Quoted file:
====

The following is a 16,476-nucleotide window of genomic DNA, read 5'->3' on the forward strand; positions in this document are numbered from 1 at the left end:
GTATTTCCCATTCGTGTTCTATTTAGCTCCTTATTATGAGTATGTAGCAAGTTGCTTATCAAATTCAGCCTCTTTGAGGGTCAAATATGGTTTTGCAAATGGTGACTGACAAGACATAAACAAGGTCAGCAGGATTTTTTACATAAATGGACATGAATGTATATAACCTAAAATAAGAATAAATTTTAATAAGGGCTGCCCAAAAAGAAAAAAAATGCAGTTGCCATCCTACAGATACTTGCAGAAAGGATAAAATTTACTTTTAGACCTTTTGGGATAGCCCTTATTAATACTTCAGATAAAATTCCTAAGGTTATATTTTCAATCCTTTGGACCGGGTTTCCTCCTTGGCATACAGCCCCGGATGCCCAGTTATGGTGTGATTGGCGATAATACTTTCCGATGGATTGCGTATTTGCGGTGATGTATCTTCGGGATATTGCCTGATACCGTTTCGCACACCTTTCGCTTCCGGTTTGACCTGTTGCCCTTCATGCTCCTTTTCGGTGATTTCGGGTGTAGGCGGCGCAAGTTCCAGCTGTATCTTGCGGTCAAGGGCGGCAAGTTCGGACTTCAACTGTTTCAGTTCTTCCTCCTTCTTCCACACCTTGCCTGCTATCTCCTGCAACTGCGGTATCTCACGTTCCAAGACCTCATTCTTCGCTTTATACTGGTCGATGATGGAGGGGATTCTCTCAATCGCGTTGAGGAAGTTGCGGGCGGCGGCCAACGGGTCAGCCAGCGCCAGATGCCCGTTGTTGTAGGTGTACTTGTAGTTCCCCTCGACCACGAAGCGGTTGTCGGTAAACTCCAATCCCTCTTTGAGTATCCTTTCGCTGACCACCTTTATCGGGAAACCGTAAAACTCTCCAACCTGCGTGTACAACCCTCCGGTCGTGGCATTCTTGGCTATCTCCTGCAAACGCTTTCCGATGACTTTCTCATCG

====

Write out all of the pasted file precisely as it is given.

The following is a 16,476-nucleotide window of genomic DNA, read 5'->3' on the forward strand; positions in this document are numbered from 1 at the left end:
GTATTTCCCATTCGTGTTCTATTTAGCTCCTTATTATGAGTATGTAGCAAGTTGCTTATCAAATTCAGCCTCTTTGAGGGTCAAATATGGTTTTGCAAATGGTGACTGACAAGACATAAACAAGGTCAGCAGGATTTTTTACATAAATGGACATGAATGTATATAACCTAAAATAAGAATAAATTTTAATAAGGGCTGCCCAAAAAGAAAAAAAATGCAGTTGCCATCCTACAGATACTTGCAGAAAGGATAAAATTTACTTTTAGACCTTTTGGGATAGCCCTTATTAATACTTCAGATAAAATTCCTAAGGTTATATTTTCAATCCTTTGGACCGGGTTTCCTCCTTGGCATACAGCCCCGGATGCCCAGTTATGGTGTGATTGGCGATAATACTTTCCGATGGATTGCGTATTTGCGGTGATGTATCTTCGGGATATTGCCTGATACCGTTTCGCACACCTTTCGCTTCCGGTTTGACCTGTTGCCCTTCATGCTCCTTTTCGGTGATTTCGGGTGTAGGCGGCGCAAGTTCCAGCTGTATCTTGCGGTCAAGGGCGGCAAGTTCGGACTTCAACTGTTTCAGTTCTTCCTCCTTCTTCCACACCTTGCCTGCTATCTCCTGCAACTGCGGTATCTCACGTTCCAAGACCTCATTCTTCGCTTTATACTGGTCGATGATGGAGGGGATTCTCTCAATCGCGTTGAGGAAGTTGCGGGCGGCGGCCAACGGGTCAGCCAGCGCCAGATGCCCGTTGTTGTAGGTGTACTTGTAGTTCCCCTCGACCACGAAGCGGTTGTCGGTAAACTCCAATCCCTCTTTGAGTATCCTTTCGCTGACCACCTTTATCGGGAAACCGTAAAACTCTCCAACCTGCGTGTACAACCCTCCGGTCGTGGCATTCTTGGCTATCTCCTGCAAACGCTTTCCGATGACTTTCTCATCG